Des did not have a chance to voice his outrage.

Perhaps you wish to be crushed in my jaws, foul creature!

Kitallia stared down at the cookie as faint blue lines glowed from its eyes.

“You don’t even have a mouth frosted on yourself, dummy!” Kitallia shouted back.

So Des wasn’t crazy, the fake Santa could hear it too.

I am no cookie! The voice screeched in their minds.

“Okay, baked good enchanted with delusions of grandeur, where’d you come from? Arbia? Or are you one of Miss Isle’s failed experiments?” Kitallia demanded.

Confusion flitted across Desmond’s face, he recognized no such places.

I AM THE QUEEN! The voice raged in their minds, and the cookie levitated up, little lines of magic flowing around her.

Des began to shake, but apparently Santa Kitallia was not perturbed by the arcane.

“Oh, wow, what of? The Queen of Candy Land?” Kitallia said, a hand on her hip. “I gotta say, monarch to monarch, you’re really no monarch.”

Santa isn’t a king! Des glowered at her.

ENOUGH OF YOUR INSULTS, I SHALL CALL MY SERVANTS AND YOU SHALL BOTH BE DEVOURED FOR YOUR HEEDLESSNESS!

Kitallia thrust out a fist, and flash of pink light blasted against the floating cookie, pushing it back.

YOU CANNOT DESTROY ME!

More magic surged through the cookie, rumblings began to sound, the house seemed to shake, and little flames began to swirl around her.

Kitallia let loose another blast of magic, getting angry at her tiny target. Des backed up, realizing he was not suited to be near a battle of mages. Even if one was a cookie.

I AM NOT A COOKIE! The voice shrieked in his head.

“Yeah, yeah, cuz people can totally be turned into cookies…” Kitallia said.

“Maybe they can?” Des said.

I AM NO HUMAN, I AM NOT LIKE YOU!

“What do you think she’s calling to have us eaten by?” Des said, worried that aliens would attack. He wasn’t sure if there was a weapon in the house.

Kitallia battled against the cookie flinging explosive spell after explosive spell at her, breaking cabinet fronts and toppling dishes to the floor.

“You’re destroying the kitchen!” Des shouted.

“Well this kinda seems to be dangerous magic!” Kitallia shouted back as the evil cookie shot tiny flames at her.

“It’s not even working!” Des said as Kitallia sent a crackle of energy into the the center of the cookie and nary a crumb fell off it.

You will both fall before me!

“Well punk, if you want to be useful, get your Christmas present out of that sack! You’ll certainly need it if this thing does call its friends against us!” Kitallia shouted.

SERVANTS! THERE IS NO EQUAL TO ME!

“Okay, I see you’re really fun at parties…” Kitallia snarled under her breath.

Des dashed into the living room and knelt down by the red sack and opened it up.

He found a large, oblong package labeled for him, and he tore open the paper, trying to ignore the sound of crashing and shattering emanating from the kitchen. Santa would need to reimburse them for damages, surely. But he gasped, then grinned.  Inside was none other than a fully functional plasma rifle. Not a toy gun, a real gun. Des decided right then and there, this strange Santa was better than Real Santa and nothing would change his mind on that.

Unless she blew up his house.

And got them killed.

That maybe was about to happen.

He stood up and stared at what could be seen of the kitchen, fire and flashes of dangerous magic zooming this way and that, shattering plates and vases, cracking cabinets, chipping the granite counters.

He had been a good boy all year and this was the reward for it?

“Die already!” Kitallia shouted at the cookie as another crackle of arcane energy cut through the air. Even though the cookie was dead center, it was only ever pushed around.

 

Spectra · Stories · Uncategorized · writing

October: NaNoWriMo Is Coming!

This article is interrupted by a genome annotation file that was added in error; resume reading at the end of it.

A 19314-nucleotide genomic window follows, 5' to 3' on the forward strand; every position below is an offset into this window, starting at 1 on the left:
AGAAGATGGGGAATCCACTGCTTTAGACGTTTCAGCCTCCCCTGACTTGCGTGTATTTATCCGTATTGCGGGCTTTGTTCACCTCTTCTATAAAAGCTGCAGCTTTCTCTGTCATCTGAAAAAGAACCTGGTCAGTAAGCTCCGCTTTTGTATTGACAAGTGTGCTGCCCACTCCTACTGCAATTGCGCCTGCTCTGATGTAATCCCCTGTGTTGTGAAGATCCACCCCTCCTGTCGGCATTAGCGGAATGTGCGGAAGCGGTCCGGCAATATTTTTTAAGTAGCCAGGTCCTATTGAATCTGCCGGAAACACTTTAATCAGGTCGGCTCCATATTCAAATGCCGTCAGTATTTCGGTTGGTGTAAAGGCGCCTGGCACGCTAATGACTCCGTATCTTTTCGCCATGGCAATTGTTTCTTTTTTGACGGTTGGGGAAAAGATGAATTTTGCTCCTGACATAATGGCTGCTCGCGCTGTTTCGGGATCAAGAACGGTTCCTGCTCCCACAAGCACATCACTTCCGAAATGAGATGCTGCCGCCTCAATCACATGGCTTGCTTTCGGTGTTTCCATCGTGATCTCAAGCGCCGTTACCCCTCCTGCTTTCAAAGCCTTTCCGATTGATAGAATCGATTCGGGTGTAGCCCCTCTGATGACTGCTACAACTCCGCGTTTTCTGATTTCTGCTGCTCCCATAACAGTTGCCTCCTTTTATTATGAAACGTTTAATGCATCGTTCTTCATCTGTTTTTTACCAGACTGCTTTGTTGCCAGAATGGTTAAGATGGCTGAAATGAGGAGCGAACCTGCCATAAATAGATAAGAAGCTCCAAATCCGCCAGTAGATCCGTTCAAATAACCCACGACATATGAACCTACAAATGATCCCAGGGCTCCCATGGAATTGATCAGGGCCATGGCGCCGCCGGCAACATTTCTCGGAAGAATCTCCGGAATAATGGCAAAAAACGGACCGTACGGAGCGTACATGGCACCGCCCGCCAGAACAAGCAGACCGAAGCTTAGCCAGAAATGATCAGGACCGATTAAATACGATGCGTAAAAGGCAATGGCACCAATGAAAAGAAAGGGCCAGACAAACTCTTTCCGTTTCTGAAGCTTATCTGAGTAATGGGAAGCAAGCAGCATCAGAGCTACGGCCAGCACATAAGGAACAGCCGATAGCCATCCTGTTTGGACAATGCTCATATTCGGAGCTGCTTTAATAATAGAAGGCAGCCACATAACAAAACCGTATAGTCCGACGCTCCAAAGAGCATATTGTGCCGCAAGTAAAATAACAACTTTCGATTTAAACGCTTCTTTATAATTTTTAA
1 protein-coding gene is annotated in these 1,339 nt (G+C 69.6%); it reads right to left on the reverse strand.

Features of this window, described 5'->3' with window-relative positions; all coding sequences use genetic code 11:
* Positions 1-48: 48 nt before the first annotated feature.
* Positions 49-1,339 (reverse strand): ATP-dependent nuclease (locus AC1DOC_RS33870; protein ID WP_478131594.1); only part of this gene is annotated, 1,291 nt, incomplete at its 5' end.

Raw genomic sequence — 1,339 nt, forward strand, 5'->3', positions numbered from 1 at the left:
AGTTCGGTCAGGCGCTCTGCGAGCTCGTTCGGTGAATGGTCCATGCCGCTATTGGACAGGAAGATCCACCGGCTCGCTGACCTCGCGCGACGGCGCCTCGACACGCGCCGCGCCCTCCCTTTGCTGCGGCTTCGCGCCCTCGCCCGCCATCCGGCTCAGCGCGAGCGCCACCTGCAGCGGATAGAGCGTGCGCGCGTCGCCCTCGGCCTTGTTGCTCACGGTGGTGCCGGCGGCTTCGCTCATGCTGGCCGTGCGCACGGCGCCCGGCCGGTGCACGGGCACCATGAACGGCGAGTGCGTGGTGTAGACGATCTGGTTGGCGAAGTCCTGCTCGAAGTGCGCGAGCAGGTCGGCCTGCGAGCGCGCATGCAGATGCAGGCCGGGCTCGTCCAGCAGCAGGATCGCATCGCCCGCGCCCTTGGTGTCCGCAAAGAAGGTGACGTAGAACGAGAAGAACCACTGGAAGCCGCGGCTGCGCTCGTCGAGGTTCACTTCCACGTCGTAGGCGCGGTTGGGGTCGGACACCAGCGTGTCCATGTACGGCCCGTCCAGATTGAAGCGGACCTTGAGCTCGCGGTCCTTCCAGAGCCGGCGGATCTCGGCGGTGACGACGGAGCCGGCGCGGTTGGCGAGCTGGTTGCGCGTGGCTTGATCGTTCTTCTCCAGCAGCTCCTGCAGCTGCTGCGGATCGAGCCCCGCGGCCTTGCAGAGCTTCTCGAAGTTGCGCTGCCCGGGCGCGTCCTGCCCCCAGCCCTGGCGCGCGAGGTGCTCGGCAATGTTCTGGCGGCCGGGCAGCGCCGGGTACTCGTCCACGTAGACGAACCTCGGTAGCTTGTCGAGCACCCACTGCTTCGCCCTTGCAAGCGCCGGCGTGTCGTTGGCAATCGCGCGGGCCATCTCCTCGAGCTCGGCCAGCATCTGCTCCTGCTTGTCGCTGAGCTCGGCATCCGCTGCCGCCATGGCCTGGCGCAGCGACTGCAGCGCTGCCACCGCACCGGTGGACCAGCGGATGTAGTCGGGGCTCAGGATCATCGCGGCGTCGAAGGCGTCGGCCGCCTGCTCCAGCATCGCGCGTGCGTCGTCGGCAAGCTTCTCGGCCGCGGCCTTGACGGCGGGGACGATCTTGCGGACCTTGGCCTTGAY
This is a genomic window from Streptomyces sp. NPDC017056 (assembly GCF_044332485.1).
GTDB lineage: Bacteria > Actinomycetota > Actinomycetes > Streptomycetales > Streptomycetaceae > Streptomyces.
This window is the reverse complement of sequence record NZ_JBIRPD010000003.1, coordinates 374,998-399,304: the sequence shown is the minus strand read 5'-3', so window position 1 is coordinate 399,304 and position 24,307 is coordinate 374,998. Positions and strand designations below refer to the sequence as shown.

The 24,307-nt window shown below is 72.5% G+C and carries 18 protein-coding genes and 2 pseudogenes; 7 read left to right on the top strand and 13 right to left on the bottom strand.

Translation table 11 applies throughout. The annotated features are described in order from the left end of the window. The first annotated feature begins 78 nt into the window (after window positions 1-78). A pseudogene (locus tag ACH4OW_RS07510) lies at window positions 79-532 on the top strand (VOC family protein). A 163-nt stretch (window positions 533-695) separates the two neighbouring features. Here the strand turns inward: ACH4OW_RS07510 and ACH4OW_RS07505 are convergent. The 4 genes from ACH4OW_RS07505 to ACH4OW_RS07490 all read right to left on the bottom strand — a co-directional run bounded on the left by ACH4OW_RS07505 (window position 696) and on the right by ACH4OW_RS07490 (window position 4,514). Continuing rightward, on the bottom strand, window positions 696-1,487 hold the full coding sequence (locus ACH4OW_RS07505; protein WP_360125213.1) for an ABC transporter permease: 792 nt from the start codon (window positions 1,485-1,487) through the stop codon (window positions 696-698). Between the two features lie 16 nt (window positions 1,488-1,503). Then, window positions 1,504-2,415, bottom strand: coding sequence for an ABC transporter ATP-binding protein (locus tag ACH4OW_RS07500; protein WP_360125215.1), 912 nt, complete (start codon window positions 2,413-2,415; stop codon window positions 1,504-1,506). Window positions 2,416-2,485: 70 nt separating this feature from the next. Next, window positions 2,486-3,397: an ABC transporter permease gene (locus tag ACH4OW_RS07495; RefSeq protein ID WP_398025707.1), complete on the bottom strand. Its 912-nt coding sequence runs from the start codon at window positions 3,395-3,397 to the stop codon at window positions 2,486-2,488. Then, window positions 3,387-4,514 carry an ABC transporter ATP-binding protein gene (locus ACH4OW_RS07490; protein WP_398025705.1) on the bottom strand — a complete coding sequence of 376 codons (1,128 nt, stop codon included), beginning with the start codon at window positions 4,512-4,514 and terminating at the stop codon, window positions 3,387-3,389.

The writing hype is in full swing, making me internally squee in excitement even as my external being maintains firm silence.  It is the NaNo season!  And there are some things I need to do in preparation for it.

1 – Refine the story idea I have

Can’t tell if realistic futurism/sci-fi, or a dab of allegorical fantasy.  But it will be set in the real world, with a bit of dystopic, thriller flair, and all about the spiritual battlefield.  I want to depict the reality of carnage. I HAVE NO CHARACTERS EXCEPT VAGUE ONES THAT ARE BASICALLY COPIES OF SPECTRA CHARACTERS OR RECYCLED CHARACTERS FROM older things and bleh!

It is vague incoherence so far.  Oh well.  Still some time to fix that.

2 – Finish the  NaNo Dare Squad Story

I need to post a short story before November according to the dare prompt I picked last year.

3 – Get back into writing Spectra

Which I inadvertently did after word sprinting with a friend, with over 1,800 words and two scenes of Spectra drafted. I want to get more done, but so far I’ve been looking at my outline and thinking, “There’s so many scenes I haven’t written yet, this is overwhelming.” So there’s still a need for me to regularly write it again, on my own.

Right now I’m trying to refine the ending, because it’s not clear how to wrap it all up.  The main characters don’t really win, they just have to prepare themselves for future fights.  It’s definitely a tragic tone, but it doesn’t follow the typical tragedy plot structure, because that involves a flawed “hero” running to his doom.  Whereas these are characters stuck at the end of book 1 of a big series, so there’s no way things are gonna be neat and tidy at that point.

I guess I feel like I need some sort of culminating image or moment at the end to make it cohesive, but I don’t have any ideas.  The main POV characters’ climax seems generally anti-climatic, simply because they’re tired out from all the previous action and now face a dreary future.

This is further complicated by the likelihood of splitting off some of the plot points I originally had in Book 1 but need to move to a new book.  So I’m not sure where the cut-off mark is and if it would feel too abrupt or whatever.

I guess feeling like the ending will be gray and dreary does little to motivate me to finish up this book.  Perhaps I will need to have Dale and his team do some cool stuff and set off further explosions, to mark that they aren’t defeated yet, they will still fight furiously and increase the energy of the story.  Yeah, that’s a good idea.